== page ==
What are the signs and symptoms of pregnancy? How do you know if this is ‘the real thing’ or just a late period? Have a look through these signs and symptoms if you suspect you might be pregnant.
If you are trying to get pregnant, you may spot some signs and symptoms almost as soon as you conceive. Other women miss these signs, especially if they are not expecting to get pregnant or are very busy, or they may put the signs down to tiredness, work, stress or other causes. Here’s how to work out if you’re pregnant before you are able to take a test.
This could be a sign that you are pregnant, though pregnancy is not the only reason you might have missed a period. If you generally have periods of a regular length and have been noting them on your calendar, a missed period is a good indication that you my well have conceived.
However, it may be more difficult to notice if you tend to have irregular periods or are not paying close attention to when they are due.
Missing a period could be a symptom of something else and if you have ruled out pregnancy, you should check with your doctor to make sure all is well. These reasons include:
Weight loss and anorexia nervosa Being overweight Changes in medication, particularly contraception Some people say stress can delay a period, particularly if you are focussing on pregnancy The onset of the menopause A significant change in your lifestyle – such as changing from day to night shifts Illness.
If you think any of these may be causing a problem with your cycle, you should consult your doctor.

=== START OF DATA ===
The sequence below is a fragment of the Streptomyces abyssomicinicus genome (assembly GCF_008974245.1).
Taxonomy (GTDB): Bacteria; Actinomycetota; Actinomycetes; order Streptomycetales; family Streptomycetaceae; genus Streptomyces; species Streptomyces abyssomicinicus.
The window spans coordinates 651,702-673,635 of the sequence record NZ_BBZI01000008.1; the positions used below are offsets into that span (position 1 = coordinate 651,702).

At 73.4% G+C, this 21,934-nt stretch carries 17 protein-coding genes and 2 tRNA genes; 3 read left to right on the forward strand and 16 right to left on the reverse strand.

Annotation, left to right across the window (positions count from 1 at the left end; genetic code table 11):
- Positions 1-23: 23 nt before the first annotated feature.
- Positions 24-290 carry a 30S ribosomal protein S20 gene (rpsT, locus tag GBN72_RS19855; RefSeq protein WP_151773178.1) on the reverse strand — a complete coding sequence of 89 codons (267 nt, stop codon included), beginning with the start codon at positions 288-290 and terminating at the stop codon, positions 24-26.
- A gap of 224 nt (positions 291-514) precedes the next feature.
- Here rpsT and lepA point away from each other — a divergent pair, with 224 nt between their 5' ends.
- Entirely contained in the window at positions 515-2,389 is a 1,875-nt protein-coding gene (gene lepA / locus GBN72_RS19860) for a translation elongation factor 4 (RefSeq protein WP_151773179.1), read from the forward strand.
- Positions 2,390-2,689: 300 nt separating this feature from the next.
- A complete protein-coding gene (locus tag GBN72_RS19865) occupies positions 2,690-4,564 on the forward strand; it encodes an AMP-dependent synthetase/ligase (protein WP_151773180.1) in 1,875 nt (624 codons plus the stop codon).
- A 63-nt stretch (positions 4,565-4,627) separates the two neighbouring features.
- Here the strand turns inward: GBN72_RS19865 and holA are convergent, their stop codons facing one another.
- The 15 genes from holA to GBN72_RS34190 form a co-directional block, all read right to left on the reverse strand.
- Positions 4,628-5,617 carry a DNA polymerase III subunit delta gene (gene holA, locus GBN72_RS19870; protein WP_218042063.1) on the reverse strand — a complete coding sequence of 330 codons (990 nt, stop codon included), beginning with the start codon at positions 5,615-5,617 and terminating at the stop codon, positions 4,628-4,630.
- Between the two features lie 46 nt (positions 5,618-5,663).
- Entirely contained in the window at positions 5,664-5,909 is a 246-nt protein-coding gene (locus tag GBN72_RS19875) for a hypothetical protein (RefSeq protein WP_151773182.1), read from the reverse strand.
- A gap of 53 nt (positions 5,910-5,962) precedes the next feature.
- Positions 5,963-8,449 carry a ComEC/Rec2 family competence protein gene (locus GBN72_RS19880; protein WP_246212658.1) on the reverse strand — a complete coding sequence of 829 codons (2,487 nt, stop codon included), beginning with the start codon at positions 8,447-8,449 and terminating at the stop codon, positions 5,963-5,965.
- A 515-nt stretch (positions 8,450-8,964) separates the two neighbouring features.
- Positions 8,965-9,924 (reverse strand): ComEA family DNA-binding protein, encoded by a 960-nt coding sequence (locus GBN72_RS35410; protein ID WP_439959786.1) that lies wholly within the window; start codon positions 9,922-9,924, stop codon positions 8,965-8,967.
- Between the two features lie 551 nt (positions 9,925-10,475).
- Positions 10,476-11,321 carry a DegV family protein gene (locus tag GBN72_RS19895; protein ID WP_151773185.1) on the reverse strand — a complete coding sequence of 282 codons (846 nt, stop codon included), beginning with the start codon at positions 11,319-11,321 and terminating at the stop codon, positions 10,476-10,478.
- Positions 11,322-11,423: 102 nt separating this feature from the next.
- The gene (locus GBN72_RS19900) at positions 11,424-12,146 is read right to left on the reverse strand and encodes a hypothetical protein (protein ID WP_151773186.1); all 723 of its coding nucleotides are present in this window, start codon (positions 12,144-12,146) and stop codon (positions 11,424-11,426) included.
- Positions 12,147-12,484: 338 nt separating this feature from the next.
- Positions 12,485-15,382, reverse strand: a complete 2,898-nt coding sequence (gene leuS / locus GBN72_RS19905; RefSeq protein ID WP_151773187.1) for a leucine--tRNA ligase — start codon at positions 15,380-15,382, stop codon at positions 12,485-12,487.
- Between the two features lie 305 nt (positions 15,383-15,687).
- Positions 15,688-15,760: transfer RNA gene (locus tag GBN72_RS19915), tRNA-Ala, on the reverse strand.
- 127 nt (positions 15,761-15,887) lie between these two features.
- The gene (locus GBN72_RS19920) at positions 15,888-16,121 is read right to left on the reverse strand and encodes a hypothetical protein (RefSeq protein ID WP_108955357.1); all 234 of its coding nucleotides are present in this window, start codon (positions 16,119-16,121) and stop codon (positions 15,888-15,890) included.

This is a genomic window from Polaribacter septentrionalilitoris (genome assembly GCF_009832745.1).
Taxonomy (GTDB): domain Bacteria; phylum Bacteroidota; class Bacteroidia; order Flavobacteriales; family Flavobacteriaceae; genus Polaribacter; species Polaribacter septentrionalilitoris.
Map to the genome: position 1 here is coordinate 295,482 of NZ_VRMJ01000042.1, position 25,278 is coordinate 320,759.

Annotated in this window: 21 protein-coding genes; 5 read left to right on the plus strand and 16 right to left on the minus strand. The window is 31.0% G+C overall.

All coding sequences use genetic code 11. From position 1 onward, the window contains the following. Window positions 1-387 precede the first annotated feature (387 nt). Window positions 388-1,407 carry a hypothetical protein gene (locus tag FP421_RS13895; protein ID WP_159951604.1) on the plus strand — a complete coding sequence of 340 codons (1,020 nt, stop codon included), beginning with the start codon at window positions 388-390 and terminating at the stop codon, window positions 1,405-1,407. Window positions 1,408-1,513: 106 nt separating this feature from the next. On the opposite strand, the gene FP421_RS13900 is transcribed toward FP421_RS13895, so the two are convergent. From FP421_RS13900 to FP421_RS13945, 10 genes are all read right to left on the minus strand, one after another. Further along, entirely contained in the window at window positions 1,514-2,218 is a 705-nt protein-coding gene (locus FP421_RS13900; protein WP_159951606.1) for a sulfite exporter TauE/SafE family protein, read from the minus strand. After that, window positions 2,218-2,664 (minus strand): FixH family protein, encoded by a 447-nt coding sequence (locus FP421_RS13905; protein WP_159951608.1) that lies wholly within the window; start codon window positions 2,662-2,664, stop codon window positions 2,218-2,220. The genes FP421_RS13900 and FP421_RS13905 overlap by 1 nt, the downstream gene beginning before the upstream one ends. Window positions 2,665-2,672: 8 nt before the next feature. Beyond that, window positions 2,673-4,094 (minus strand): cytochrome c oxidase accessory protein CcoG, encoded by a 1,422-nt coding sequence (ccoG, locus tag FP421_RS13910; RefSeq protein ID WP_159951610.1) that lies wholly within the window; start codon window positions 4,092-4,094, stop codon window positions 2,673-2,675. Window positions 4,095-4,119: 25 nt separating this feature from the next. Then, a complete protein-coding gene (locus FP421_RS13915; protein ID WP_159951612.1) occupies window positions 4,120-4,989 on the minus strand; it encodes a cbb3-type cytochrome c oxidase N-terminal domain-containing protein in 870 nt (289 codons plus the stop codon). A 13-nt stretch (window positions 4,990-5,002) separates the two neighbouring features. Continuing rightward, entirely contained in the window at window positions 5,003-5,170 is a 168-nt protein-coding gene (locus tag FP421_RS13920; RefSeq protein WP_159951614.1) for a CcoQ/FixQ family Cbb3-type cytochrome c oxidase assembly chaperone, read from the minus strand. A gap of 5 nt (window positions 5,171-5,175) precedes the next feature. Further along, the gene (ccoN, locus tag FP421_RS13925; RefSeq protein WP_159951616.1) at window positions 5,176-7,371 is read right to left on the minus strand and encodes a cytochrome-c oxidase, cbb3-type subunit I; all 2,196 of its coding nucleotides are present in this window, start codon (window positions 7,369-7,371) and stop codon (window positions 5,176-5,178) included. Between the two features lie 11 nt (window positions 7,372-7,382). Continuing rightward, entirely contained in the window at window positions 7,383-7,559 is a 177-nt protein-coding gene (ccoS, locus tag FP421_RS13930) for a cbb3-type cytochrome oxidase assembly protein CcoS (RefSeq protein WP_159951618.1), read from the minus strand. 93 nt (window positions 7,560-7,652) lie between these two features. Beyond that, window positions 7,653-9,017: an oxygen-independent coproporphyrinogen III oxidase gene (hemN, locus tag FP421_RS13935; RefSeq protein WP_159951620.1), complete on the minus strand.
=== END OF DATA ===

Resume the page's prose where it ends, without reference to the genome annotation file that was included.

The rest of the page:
Your hormones change rapidly when you conceive and the amount of the pregnancy hormone hCG or Human Chorionic Ginadotropin increases by the day. One of its functions is to increase blood flow to the uterus, making it receptive to a fertilised egg. Unfortunately the side effect of this is that it can make you feel like you need to ‘go’ more than usual. In addition, as the foetus grows it pushes against the bladder.
Luckily, this inconvenient need for the conveniences reduces over time; the hCG levels gradually drop and the fetus moves up inside the pelvis after a few months, relieving – as it were – the pressure on your bladder.
If you don’t usually have tender or swollen breasts before a period, this may be one of the most noticeable signs for you that you are pregnant. But if you often suffer from fluid retention before a period, you may mistake it for that. Other changes can occur to the breasts too, such as more visible veins, or dark spots and small lumps appearing around the nipple.
In the very early stages of pregnancy, even before a bump appears, you may feel really tired and have little energy. This can be made worse by morning sickness. The changes in hormones and the amount of extra work your body is doing can really take it out of you. Frustratingly, this is often the most difficult period to get through, as you may not want to tell people why you’re so tired and you won’t get a seat on the train as your bump has not yet appeared!